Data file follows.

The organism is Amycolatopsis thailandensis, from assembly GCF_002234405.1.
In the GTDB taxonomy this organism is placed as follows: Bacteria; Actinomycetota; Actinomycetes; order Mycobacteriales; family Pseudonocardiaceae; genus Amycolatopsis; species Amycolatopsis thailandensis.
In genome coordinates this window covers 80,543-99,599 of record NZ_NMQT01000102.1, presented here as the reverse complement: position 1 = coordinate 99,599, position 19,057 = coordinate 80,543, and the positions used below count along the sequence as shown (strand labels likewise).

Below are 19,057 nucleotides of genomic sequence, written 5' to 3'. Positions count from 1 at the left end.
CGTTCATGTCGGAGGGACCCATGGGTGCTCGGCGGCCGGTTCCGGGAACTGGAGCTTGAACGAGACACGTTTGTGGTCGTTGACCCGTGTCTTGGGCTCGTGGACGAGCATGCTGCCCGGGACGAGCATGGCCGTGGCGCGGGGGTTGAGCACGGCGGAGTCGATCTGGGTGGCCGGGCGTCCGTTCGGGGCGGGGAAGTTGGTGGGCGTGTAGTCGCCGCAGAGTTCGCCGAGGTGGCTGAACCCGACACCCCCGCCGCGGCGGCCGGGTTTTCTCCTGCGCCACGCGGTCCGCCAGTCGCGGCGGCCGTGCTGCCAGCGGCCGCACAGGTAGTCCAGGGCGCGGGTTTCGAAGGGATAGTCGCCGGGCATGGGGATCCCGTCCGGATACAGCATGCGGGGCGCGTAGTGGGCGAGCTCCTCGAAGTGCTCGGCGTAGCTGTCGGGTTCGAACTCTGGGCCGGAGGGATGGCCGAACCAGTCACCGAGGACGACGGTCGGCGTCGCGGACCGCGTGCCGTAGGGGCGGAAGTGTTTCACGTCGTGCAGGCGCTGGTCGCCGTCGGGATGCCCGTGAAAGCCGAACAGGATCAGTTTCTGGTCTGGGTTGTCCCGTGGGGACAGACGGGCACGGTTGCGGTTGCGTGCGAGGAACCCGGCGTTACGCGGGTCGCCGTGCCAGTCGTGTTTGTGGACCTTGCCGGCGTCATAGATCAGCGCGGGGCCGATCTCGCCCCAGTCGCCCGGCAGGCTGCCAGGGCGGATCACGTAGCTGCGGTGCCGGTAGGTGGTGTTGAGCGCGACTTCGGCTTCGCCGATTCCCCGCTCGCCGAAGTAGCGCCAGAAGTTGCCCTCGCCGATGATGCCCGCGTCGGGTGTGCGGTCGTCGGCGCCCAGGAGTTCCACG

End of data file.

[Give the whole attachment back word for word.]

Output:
The organism is Amycolatopsis thailandensis, from assembly GCF_002234405.1.
In the GTDB taxonomy this organism is placed as follows: Bacteria; Actinomycetota; Actinomycetes; order Mycobacteriales; family Pseudonocardiaceae; genus Amycolatopsis; species Amycolatopsis thailandensis.
In genome coordinates this window covers 80,543-99,599 of record NZ_NMQT01000102.1, presented here as the reverse complement: position 1 = coordinate 99,599, position 19,057 = coordinate 80,543, and the positions used below count along the sequence as shown (strand labels likewise).

Below are 19,057 nucleotides of genomic sequence, written 5' to 3'. Positions count from 1 at the left end.
CGTTCATGTCGGAGGGACCCATGGGTGCTCGGCGGCCGGTTCCGGGAACTGGAGCTTGAACGAGACACGTTTGTGGTCGTTGACCCGTGTCTTGGGCTCGTGGACGAGCATGCTGCCCGGGACGAGCATGGCCGTGGCGCGGGGGTTGAGCACGGCGGAGTCGATCTGGGTGGCCGGGCGTCCGTTCGGGGCGGGGAAGTTGGTGGGCGTGTAGTCGCCGCAGAGTTCGCCGAGGTGGCTGAACCCGACACCCCCGCCGCGGCGGCCGGGTTTTCTCCTGCGCCACGCGGTCCGCCAGTCGCGGCGGCCGTGCTGCCAGCGGCCGCACAGGTAGTCCAGGGCGCGGGTTTCGAAGGGATAGTCGCCGGGCATGGGGATCCCGTCCGGATACAGCATGCGGGGCGCGTAGTGGGCGAGCTCCTCGAAGTGCTCGGCGTAGCTGTCGGGTTCGAACTCTGGGCCGGAGGGATGGCCGAACCAGTCACCGAGGACGACGGTCGGCGTCGCGGACCGCGTGCCGTAGGGGCGGAAGTGTTTCACGTCGTGCAGGCGCTGGTCGCCGTCGGGATGCCCGTGAAAGCCGAACAGGATCAGTTTCTGGTCTGGGTTGTCCCGTGGGGACAGACGGGCACGGTTGCGGTTGCGTGCGAGGAACCCGGCGTTACGCGGGTCGCCGTGCCAGTCGTGTTTGTGGACCTTGCCGGCGTCATAGATCAGCGCGGGGCCGATCTCGCCCCAGTCGCCCGGCAGGCTGCCAGGGCGGATCACGTAGCTGCGGTGCCGGTAGGTGGTGTTGAGCGCGACTTCGGCTTCGCCGATTCCCCGCTCGCCGAAGTAGCGCCAGAAGTTGCCCTCGCCGATGATGCCCGCGTCGGGTGTGCGGTCGTCGGCGCCCAGGAGTTCCACG